Estate and Gift Tax Planning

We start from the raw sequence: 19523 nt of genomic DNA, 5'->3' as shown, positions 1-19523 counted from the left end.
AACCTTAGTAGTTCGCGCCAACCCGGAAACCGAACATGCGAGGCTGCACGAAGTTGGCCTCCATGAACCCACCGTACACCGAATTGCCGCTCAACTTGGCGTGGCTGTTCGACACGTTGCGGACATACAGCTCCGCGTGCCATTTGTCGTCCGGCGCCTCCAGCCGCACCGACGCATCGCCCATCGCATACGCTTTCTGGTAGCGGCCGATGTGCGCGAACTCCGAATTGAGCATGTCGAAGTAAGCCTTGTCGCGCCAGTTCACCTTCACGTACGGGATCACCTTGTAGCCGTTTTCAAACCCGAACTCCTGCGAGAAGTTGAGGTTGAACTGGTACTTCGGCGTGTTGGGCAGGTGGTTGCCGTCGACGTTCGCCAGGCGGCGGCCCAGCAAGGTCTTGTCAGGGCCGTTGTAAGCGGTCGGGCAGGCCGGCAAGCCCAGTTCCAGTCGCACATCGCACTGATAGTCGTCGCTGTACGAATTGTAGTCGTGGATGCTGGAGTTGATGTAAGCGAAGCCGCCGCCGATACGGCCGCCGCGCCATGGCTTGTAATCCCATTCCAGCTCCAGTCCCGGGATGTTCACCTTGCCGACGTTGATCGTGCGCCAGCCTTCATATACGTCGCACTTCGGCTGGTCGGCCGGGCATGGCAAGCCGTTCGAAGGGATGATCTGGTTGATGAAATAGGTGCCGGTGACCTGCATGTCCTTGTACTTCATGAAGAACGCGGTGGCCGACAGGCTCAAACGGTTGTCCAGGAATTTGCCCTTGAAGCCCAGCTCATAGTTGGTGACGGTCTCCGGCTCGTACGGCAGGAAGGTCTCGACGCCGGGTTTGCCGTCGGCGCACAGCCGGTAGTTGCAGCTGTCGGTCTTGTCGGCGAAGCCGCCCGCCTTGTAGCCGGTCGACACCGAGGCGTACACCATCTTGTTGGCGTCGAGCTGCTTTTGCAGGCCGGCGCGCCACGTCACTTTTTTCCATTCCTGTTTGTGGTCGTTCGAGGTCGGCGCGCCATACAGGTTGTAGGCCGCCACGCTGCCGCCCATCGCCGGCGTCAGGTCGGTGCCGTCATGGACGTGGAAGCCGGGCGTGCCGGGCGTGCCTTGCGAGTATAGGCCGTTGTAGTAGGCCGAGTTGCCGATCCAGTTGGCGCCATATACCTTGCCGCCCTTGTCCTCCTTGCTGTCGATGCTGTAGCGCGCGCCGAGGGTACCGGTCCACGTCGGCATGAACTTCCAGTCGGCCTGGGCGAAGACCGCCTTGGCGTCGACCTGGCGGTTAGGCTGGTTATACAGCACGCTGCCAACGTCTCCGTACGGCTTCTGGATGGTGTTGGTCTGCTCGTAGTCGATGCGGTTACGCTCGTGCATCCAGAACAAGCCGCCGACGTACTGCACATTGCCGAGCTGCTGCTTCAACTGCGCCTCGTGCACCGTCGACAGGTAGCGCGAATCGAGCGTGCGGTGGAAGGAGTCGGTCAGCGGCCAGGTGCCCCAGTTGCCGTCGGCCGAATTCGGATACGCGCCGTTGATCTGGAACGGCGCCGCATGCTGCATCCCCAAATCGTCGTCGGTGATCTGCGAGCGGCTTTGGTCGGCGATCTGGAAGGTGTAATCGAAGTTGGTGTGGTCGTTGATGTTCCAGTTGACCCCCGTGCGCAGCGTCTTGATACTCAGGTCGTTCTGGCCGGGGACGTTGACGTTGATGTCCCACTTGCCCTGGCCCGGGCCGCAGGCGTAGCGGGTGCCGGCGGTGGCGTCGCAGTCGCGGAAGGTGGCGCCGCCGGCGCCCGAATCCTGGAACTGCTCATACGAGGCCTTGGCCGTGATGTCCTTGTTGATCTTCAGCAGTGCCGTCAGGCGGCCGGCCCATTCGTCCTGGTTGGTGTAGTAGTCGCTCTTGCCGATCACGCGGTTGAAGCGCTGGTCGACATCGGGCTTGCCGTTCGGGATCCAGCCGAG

The federal estate tax, sometimes referred to as the death tax, is assessed on all assets you own or control at death. The good news is starting in 2018, the federal estate tax exemption amount was increased to a little over $11 million per person, indexed for inflation. Total assets over that amount may be subject to a 40% estate tax, and if you try to skip a generation, there can be another 40% generation skipping transfer “GST” tax assessed. There are strategic tax planning options to help reduce, and in some cases, completely avoid such taxes. Planning options can include gifting programs, setting up irrevocable trusts, and working on valuation issues in association with closely held businesses and real estate ventures. However, avoiding estate tax is not the only goal. There is an interplay between income tax planning and estate tax planning and they need to be coordinated. Obtaining a “stepped-up” tax basis at death may help your heirs minimize income taxes when they sell assets after your death. We assist with taxable estates, or estates getting close to the taxable limits, with a variety of gifting options, including outright gifts, gifts to 529 accounts or irrevocable trusts, including Crummey withdrawal notices, UTMA accounts, ABLE accounts, and other alternatives. The taxpayer may be required, or it may be beneficial, to disclose such gifts on a gift tax return, IRS Form 709. An estate tax return, IRS Form 706, is required if a deceased person has a taxable estate. However, there are other benefits and possible protections in filing an estate tax return, even when a taxable estate does not exist. We work with the executor or trustee to advise on the pros and cons of filing such returns and proper disclosure of assets and related valuation. An estate tax return must be filed to “port over” the unused exemption amount to a surviving spouse, sometimes referred to as the DSUE, even if an estate tax return is not otherwise required.